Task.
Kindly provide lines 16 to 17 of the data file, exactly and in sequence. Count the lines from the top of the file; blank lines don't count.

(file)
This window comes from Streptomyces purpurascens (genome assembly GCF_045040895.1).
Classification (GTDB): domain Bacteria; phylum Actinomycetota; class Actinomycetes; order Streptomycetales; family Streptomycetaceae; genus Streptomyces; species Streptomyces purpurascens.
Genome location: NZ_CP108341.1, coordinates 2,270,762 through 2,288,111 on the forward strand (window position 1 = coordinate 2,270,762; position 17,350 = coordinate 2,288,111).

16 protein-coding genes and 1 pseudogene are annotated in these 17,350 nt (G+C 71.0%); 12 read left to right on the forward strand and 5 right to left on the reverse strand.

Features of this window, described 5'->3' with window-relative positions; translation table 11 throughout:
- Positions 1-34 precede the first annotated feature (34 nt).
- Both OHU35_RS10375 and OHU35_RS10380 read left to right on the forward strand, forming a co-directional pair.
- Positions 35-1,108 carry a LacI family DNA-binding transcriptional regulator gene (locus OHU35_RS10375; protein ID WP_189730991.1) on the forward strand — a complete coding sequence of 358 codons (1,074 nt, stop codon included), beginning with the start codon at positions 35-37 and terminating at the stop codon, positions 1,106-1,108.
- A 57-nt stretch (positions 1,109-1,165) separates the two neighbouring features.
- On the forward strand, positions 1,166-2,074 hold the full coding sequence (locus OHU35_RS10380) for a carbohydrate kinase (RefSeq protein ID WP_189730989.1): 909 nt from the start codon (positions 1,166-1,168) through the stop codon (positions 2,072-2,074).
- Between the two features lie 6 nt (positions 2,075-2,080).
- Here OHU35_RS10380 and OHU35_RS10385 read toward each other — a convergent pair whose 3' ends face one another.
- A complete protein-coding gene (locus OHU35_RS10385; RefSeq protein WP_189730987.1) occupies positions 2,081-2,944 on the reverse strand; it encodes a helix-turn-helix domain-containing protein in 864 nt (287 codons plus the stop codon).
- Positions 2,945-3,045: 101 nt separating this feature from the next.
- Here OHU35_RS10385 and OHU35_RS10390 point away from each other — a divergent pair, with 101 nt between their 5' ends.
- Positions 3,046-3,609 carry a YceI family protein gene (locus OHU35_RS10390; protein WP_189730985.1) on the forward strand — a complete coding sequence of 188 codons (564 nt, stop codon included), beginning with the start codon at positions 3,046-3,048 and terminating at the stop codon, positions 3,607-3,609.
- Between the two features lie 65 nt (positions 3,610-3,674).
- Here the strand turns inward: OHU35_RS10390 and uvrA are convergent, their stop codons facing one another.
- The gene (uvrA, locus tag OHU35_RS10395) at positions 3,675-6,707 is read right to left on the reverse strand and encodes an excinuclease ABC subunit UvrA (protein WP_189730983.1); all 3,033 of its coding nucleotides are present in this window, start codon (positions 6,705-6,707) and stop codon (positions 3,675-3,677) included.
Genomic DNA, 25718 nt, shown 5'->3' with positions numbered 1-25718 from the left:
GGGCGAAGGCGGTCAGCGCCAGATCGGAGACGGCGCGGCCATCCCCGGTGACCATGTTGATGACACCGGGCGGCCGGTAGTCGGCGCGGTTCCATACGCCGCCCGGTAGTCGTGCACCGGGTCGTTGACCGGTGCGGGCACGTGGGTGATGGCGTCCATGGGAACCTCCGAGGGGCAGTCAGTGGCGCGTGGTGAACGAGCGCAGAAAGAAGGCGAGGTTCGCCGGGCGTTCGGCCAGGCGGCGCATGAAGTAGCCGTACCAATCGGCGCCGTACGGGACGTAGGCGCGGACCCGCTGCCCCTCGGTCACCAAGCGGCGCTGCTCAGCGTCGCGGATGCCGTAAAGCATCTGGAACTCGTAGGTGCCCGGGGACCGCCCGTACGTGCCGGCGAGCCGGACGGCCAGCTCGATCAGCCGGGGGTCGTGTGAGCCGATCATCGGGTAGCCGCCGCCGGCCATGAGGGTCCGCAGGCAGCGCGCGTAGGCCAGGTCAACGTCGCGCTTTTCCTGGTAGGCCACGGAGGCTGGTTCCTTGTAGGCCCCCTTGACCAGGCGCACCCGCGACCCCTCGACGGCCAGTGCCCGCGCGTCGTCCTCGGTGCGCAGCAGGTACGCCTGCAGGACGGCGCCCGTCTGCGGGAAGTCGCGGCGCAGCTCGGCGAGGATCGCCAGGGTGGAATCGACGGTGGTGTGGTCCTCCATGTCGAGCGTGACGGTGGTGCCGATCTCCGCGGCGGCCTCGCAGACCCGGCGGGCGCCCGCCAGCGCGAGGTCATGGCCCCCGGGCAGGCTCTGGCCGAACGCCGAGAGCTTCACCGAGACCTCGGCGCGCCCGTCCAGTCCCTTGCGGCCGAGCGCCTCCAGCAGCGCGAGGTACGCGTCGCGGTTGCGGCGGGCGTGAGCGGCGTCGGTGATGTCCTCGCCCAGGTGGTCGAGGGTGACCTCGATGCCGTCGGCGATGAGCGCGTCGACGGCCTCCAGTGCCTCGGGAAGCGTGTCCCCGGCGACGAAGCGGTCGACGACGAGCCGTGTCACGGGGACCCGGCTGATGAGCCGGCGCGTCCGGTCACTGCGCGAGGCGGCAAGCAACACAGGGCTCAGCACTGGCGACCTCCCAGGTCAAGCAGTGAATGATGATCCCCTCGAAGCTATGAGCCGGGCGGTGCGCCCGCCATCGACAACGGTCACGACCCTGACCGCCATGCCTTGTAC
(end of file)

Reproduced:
- Positions 3,046-3,609 carry a YceI family protein gene (locus OHU35_RS10390; protein WP_189730985.1) on the forward strand — a complete coding sequence of 188 codons (564 nt, stop codon included), beginning with the start codon at positions 3,046-3,048 and terminating at the stop codon, positions 3,607-3,609.
- Between the two features lie 65 nt (positions 3,610-3,674).